Ruby-toned and tart enough to take your breath away, pomegranates (punica granatum) are a very healthy fruit that appears to slow down the growth of estrogen-fueled breast cancers. Make astringent, juicy, beautiful pomegranates part of your anti-cancer diet.
Pomegranates With A PedigreeCelebrated in the ancient world by Greeks, Persians, Chinese and Hebrews, pomegranates have been linked with fertility, royalty, and prosperity. The Persian hero, Isfandiyar, is said to have eaten a pomegranate and become invincible in war. Just bite into one of the hundreds of stained-glass-like seeds inside an almost leather-bound pomegranate, and you'll see why it may have tempted Eve in the Garden of Eden. Packed inside the mysterious tough skin of a pomegranate are powerful antioxidants, vitamins, and beneficial acids that can be used in food and Ayurvedic medicine.
Peeling Back the Pomegranate's HidePomegranates are high in antioxidants and low in carbohydrates, fat and sugar. They also contain vitamin C and vitamin B5. Like cranberries, pomegranates are high in anthocyanins, and if you consume the seeds as well as the juice, you benefit from the dietary fiber they contain. Almost the same red as blood, pomegranate juice helps slow bleeding while it promotes the clotting of blood.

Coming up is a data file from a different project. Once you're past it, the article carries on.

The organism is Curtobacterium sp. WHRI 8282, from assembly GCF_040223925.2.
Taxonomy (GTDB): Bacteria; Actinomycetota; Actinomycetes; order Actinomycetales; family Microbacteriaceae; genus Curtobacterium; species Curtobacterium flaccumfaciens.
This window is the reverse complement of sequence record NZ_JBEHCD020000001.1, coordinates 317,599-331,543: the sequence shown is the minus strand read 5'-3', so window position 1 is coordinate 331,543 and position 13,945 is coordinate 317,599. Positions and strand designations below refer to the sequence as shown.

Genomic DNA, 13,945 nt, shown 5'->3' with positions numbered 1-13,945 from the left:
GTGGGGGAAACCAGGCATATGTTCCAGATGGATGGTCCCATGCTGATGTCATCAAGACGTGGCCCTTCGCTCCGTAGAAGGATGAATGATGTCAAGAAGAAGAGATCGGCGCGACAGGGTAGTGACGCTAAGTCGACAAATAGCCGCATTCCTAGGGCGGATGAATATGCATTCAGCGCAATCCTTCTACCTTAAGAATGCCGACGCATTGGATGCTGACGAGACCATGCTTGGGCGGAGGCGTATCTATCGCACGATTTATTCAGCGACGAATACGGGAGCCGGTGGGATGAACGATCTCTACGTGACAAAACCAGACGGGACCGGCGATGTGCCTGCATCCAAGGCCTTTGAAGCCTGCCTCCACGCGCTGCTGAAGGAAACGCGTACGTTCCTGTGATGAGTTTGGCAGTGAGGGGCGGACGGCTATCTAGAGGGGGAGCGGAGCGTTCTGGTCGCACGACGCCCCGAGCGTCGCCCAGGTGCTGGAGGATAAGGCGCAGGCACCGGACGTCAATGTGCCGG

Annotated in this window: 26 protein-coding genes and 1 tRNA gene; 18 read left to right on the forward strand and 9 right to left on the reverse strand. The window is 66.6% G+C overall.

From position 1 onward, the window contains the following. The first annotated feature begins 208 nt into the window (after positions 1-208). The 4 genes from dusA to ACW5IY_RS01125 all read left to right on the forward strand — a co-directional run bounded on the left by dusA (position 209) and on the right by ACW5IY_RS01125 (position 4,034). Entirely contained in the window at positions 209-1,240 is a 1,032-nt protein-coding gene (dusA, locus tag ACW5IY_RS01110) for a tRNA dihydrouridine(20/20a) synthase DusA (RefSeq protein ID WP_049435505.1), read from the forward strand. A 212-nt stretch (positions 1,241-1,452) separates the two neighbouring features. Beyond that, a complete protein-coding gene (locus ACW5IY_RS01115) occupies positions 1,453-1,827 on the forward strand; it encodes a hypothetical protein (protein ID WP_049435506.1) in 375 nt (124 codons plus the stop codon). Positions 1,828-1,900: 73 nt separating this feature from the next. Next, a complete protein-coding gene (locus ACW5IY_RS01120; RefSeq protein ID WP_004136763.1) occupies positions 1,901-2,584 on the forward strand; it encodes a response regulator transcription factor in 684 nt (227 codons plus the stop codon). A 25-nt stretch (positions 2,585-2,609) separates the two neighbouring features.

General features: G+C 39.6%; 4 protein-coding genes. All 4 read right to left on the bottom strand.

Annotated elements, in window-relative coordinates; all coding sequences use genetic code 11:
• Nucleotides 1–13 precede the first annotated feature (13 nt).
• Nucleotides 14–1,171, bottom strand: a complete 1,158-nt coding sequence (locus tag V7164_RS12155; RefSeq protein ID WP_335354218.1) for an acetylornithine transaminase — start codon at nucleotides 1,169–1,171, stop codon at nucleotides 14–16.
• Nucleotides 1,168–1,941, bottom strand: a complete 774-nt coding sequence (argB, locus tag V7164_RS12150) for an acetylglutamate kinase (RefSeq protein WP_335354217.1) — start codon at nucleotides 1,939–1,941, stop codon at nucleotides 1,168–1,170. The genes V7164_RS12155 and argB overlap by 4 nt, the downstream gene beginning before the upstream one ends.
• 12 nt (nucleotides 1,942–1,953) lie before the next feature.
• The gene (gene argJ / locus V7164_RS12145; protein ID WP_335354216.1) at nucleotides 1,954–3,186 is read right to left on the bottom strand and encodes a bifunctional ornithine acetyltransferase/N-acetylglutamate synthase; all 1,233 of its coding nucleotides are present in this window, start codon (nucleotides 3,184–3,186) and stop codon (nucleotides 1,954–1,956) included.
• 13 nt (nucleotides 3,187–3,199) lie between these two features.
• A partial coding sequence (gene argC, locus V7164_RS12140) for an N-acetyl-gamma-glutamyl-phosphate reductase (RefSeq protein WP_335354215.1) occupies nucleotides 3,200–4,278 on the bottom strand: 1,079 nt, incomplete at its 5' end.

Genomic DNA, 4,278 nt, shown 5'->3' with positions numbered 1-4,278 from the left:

Phytochemicals In Pomegranates: Helpful for Breast Cancer?Pomegranates contain ellagic acid, a natural chemical that inhibits aromatase, an enzyme linked to the development of estrogen-responsive breast cancer.
Aromatase takes another hormone -- androgen -- and converts it to estrogen in your body. The majority of breast tumors are fueled by estrogen. When aromatase is inhibited, either by natural causes or medications, breast cancer cells have a harder time dividing and multiplying. Research published in Cancer Prevention Research found that, in lab tests, ellagitannins from pomegranates transform into ellagic acid during digestion. Since ellagic acid is a natural aromatase inhibitor, consuming pomegranates or using pomegranate extracts may slow down the growth of breast cancer.
Enjoying PomegranatesIt's a lot of work to get the arils, as the beautiful red seeds are called, out of the tough outer hide of a pomegranate. Once culled from the white pulp in which they nest, pomegranate seeds can be used in salads, sauces, chutneys, and juices. Pomegranate molasses, when mixed with equal parts of olive oil, makes a wonderful dressing for fresh greens and vegetables. Like the Persian hero Isfandiyar, may pomegranates not only make you healthy, but also invincible!
Ellagic Acid. American Cancer Society. Last Revised: 11/01/2008.
Pomegranate Ellagitannin-Derived Compounds Exhibit Antiproliferative and Antiaromatase Activity in Breast Cancer Cells In vitro. Lynn S. Adams, Yanjun Zhang, Navindra P. Seeram, David Heber, and Shiuan Chen. Cancer Prev Res 2010 3: 108-113. doi: 10.1158/1940-6207.CAPR-08-0225
USDA What's In The Foods You Eat Search Tool, 3.0. Entry for 63145010-Pomegranate, raw. Based on Food and Nutrient Database for Dietary Studies (FNDDS). Accessed January 11, 2010.